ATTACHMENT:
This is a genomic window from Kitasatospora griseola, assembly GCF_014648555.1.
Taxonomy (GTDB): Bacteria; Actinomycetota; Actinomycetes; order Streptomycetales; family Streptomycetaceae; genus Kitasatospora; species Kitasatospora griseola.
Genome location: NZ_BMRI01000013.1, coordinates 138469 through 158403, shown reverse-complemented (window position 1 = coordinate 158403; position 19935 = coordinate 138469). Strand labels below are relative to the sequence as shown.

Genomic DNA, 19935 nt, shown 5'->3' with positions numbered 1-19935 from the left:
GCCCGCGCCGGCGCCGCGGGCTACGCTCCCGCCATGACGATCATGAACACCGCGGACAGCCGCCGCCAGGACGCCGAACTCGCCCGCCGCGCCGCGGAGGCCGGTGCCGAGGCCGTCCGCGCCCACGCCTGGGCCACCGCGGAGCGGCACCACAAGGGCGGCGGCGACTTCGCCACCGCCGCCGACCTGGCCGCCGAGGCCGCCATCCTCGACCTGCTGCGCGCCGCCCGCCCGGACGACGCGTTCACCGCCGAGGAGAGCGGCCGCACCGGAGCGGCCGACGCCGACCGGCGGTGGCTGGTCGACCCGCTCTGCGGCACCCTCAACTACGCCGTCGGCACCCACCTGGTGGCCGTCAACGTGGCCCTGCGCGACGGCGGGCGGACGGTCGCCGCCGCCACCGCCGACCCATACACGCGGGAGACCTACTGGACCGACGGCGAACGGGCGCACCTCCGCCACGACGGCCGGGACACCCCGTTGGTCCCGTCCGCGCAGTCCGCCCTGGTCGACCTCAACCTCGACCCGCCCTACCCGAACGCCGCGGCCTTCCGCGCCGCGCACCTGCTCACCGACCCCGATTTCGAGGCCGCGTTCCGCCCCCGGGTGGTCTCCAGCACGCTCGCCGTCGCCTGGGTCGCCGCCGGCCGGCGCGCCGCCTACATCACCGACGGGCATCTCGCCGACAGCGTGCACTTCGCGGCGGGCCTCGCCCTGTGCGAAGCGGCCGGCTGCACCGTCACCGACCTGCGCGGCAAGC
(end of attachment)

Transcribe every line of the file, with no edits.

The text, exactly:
This is a genomic window from Kitasatospora griseola, assembly GCF_014648555.1.
Taxonomy (GTDB): Bacteria; Actinomycetota; Actinomycetes; order Streptomycetales; family Streptomycetaceae; genus Kitasatospora; species Kitasatospora griseola.
Genome location: NZ_BMRI01000013.1, coordinates 138469 through 158403, shown reverse-complemented (window position 1 = coordinate 158403; position 19935 = coordinate 138469). Strand labels below are relative to the sequence as shown.

Genomic DNA, 19935 nt, shown 5'->3' with positions numbered 1-19935 from the left:
GCCCGCGCCGGCGCCGCGGGCTACGCTCCCGCCATGACGATCATGAACACCGCGGACAGCCGCCGCCAGGACGCCGAACTCGCCCGCCGCGCCGCGGAGGCCGGTGCCGAGGCCGTCCGCGCCCACGCCTGGGCCACCGCGGAGCGGCACCACAAGGGCGGCGGCGACTTCGCCACCGCCGCCGACCTGGCCGCCGAGGCCGCCATCCTCGACCTGCTGCGCGCCGCCCGCCCGGACGACGCGTTCACCGCCGAGGAGAGCGGCCGCACCGGAGCGGCCGACGCCGACCGGCGGTGGCTGGTCGACCCGCTCTGCGGCACCCTCAACTACGCCGTCGGCACCCACCTGGTGGCCGTCAACGTGGCCCTGCGCGACGGCGGGCGGACGGTCGCCGCCGCCACCGCCGACCCATACACGCGGGAGACCTACTGGACCGACGGCGAACGGGCGCACCTCCGCCACGACGGCCGGGACACCCCGTTGGTCCCGTCCGCGCAGTCCGCCCTGGTCGACCTCAACCTCGACCCGCCCTACCCGAACGCCGCGGCCTTCCGCGCCGCGCACCTGCTCACCGACCCCGATTTCGAGGCCGCGTTCCGCCCCCGGGTGGTCTCCAGCACGCTCGCCGTCGCCTGGGTCGCCGCCGGCCGGCGCGCCGCCTACATCACCGACGGGCATCTCGCCGACAGCGTGCACTTCGCGGCGGGCCTCGCCCTGTGCGAAGCGGCCGGCTGCACCGTCACCGACCTGCGCGGCAAGC